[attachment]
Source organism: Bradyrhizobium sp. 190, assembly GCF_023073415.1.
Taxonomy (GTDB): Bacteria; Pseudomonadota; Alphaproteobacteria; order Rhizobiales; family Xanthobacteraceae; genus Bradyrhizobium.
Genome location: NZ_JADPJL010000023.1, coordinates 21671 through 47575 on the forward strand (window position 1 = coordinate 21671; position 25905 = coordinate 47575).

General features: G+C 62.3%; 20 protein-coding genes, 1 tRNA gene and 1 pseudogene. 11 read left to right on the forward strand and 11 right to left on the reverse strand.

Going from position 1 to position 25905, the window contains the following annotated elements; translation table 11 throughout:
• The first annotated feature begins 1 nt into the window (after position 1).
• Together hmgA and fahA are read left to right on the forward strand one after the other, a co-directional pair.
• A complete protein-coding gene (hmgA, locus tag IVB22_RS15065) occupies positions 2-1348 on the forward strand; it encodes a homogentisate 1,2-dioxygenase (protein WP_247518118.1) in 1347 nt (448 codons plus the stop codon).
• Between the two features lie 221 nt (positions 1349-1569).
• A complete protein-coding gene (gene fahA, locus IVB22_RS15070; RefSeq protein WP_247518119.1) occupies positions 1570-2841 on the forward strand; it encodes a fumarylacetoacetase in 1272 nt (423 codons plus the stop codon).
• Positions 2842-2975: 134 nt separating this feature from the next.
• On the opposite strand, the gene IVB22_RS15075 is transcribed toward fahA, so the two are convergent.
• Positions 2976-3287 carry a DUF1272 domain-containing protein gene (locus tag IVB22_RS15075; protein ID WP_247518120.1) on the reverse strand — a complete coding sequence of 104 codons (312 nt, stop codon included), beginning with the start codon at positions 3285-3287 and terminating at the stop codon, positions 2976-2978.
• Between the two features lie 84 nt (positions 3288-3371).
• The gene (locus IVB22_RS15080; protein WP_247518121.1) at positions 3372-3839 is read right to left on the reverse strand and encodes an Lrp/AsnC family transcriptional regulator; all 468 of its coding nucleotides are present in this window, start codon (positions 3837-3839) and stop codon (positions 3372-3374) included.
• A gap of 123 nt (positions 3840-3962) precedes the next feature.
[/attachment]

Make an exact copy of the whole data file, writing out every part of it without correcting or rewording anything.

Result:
Source organism: Bradyrhizobium sp. 190, assembly GCF_023073415.1.
Taxonomy (GTDB): Bacteria; Pseudomonadota; Alphaproteobacteria; order Rhizobiales; family Xanthobacteraceae; genus Bradyrhizobium.
Genome location: NZ_JADPJL010000023.1, coordinates 21671 through 47575 on the forward strand (window position 1 = coordinate 21671; position 25905 = coordinate 47575).

General features: G+C 62.3%; 20 protein-coding genes, 1 tRNA gene and 1 pseudogene. 11 read left to right on the forward strand and 11 right to left on the reverse strand.

Going from position 1 to position 25905, the window contains the following annotated elements; translation table 11 throughout:
• The first annotated feature begins 1 nt into the window (after position 1).
• Together hmgA and fahA are read left to right on the forward strand one after the other, a co-directional pair.
• A complete protein-coding gene (hmgA, locus tag IVB22_RS15065) occupies positions 2-1348 on the forward strand; it encodes a homogentisate 1,2-dioxygenase (protein WP_247518118.1) in 1347 nt (448 codons plus the stop codon).
• Between the two features lie 221 nt (positions 1349-1569).
• A complete protein-coding gene (gene fahA, locus IVB22_RS15070; RefSeq protein WP_247518119.1) occupies positions 1570-2841 on the forward strand; it encodes a fumarylacetoacetase in 1272 nt (423 codons plus the stop codon).
• Positions 2842-2975: 134 nt separating this feature from the next.
• On the opposite strand, the gene IVB22_RS15075 is transcribed toward fahA, so the two are convergent.
• Positions 2976-3287 carry a DUF1272 domain-containing protein gene (locus tag IVB22_RS15075; protein ID WP_247518120.1) on the reverse strand — a complete coding sequence of 104 codons (312 nt, stop codon included), beginning with the start codon at positions 3285-3287 and terminating at the stop codon, positions 2976-2978.
• Between the two features lie 84 nt (positions 3288-3371).
• The gene (locus IVB22_RS15080; protein WP_247518121.1) at positions 3372-3839 is read right to left on the reverse strand and encodes an Lrp/AsnC family transcriptional regulator; all 468 of its coding nucleotides are present in this window, start codon (positions 3837-3839) and stop codon (positions 3372-3374) included.
• A gap of 123 nt (positions 3840-3962) precedes the next feature.